After years of intensive work in the IT industry, I’ve put together a practical guide to project development that my company uses for 99 percent of our projects. So far we’ve done amazingly well with this approach. Once you know it, it feels so simple and natural that you don’t even know you know it. In the interest of helping other folks with their development projects — and to encourage you to offer your tips and suggestions in the comments — I offer our process.

Step One: Consultations

This is where you start brainstorming about the core idea, as well as any potential solutions and technologies. Capture all of the the ideas, solutions, and any relevant prices etc. You can only proceed with the next step when you feel ready to talk about specific functionality, prices and timelines.

Step Two: Planning

Make a list of all the features and functions you can imagine for this project. Then start estimating how much money and time it requires for each. Now go through your list and prioritize the functions to determine which need to be launched right away, and which are less important and can wait for a future update. Now you can begin to see how much time and money you need to build architecture, interface, design and do the bug-fixing and configuration. Move to the next step once you’ve established the development timeline and resolved that with the available budget.

Step Three: Wireframe

Take a blank piece of blank paper and sketch the basic structure of a website or application, and the relationships between its pages or sections. Draw your menus and the main elements. Go into as much detail as you consider important, but know that you don’t have to plan through each and every element or establish every detail about how things will work and look.

Step Four: Interface

Using your wireframe as a guide, draw everything that has to appear in the final product, including everything that needs to be there. Figure out all the links, all the menus and interface methods, such as pop-up, drop-down, slider etc. You can still do this on a blank piece of paper, but I suggest to using software such as yED, which is a free download. Take your time with this stage. When you have it perfect, set it aside for at least one day and then examine it with fresh eyes. Try to find at least two places where you can save a click, make a more intuitive menu, or make something else better. Then print it out and you’re ready to go with the next step.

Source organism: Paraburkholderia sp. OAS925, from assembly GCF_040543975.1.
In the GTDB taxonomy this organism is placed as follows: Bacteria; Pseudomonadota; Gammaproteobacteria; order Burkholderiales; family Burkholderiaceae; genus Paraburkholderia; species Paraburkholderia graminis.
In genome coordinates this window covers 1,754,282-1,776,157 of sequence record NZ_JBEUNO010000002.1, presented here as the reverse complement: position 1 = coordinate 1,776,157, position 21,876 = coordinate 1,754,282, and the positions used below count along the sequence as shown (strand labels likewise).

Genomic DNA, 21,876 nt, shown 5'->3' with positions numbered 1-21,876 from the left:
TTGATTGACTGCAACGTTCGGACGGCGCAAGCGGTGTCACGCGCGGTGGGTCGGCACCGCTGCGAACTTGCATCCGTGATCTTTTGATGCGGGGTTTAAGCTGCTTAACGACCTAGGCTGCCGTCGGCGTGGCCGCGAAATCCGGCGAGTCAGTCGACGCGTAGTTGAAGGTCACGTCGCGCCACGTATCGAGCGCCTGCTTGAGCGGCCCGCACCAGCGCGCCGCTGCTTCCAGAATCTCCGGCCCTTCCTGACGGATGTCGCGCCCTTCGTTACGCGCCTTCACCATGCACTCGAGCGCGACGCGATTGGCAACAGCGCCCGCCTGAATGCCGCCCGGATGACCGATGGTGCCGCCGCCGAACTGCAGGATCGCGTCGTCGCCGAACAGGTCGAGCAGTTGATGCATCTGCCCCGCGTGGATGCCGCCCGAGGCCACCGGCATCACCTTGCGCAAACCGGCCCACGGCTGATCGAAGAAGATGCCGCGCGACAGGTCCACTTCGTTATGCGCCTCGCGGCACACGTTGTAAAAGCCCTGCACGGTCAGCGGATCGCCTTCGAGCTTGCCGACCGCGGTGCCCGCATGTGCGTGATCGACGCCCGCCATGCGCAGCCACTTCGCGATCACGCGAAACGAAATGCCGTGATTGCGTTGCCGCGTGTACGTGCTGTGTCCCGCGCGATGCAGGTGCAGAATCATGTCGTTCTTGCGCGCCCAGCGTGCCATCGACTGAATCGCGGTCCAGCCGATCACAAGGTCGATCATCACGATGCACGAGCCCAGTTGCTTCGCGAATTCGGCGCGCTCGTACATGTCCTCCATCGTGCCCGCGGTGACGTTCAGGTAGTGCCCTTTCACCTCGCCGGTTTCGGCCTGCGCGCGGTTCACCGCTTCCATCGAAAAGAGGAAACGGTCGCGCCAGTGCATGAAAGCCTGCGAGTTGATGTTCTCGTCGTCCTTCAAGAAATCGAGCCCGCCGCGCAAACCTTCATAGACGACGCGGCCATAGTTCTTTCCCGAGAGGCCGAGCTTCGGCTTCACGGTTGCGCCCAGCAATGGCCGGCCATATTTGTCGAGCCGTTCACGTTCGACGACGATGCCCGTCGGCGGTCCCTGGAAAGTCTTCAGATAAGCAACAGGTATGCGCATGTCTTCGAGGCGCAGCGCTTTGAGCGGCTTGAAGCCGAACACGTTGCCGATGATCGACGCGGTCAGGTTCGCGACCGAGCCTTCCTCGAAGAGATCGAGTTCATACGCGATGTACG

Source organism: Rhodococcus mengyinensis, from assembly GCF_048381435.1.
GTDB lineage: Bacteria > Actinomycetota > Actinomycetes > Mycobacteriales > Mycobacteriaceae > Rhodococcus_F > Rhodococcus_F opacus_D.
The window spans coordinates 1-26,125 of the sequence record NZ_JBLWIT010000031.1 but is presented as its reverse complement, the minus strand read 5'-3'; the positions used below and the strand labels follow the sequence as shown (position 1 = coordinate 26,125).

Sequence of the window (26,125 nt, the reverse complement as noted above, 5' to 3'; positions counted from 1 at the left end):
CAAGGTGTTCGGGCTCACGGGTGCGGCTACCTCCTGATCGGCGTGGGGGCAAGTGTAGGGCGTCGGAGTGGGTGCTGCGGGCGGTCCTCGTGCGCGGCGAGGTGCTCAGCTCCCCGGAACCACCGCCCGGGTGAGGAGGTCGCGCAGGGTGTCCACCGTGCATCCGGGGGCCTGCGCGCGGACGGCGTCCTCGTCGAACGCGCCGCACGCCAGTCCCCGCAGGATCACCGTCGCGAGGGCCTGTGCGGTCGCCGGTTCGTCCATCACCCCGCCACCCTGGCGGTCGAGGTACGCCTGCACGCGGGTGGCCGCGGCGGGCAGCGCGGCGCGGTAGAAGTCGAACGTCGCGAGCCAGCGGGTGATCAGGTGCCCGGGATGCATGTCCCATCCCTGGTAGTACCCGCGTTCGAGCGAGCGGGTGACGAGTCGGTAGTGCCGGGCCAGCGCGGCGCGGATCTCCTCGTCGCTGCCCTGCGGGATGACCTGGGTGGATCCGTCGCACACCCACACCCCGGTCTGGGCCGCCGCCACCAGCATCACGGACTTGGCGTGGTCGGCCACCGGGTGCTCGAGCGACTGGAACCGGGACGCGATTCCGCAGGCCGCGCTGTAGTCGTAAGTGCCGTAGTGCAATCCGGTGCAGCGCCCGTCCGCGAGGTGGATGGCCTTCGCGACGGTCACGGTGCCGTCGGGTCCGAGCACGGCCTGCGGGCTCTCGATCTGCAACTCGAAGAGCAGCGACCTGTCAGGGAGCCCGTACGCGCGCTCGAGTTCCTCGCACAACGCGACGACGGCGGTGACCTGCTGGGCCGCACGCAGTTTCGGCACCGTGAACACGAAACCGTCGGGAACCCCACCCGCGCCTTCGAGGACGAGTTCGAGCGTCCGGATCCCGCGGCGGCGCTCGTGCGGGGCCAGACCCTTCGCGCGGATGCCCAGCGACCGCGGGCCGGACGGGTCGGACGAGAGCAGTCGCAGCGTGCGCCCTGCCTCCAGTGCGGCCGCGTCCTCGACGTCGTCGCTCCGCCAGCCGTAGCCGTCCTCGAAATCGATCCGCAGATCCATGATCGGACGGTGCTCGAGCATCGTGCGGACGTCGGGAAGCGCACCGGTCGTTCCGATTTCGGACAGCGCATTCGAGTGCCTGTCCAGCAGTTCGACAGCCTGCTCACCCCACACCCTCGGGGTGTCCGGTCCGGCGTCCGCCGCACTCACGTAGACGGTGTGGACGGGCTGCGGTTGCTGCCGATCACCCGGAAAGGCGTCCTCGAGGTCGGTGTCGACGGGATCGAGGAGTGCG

Step Five: Design

If you haven’t already begun working with him/her, begin meeting with your designer(s). Present wireframe sketches and the interface. Explain the tricky spots, explain why things are there as they are, and how your ideas have evolved. Now it’s time to let them get to work.

Step Six: Programming

You should provide three things to your development team: the list of functionality, the interface outline, and the design. Now they work to make it all real.

Obviously, a lot more happens in the development and testing stage, and in future posts I’ll share more advice and lessons about that and more. For now, share your thoughts and process int the comments.

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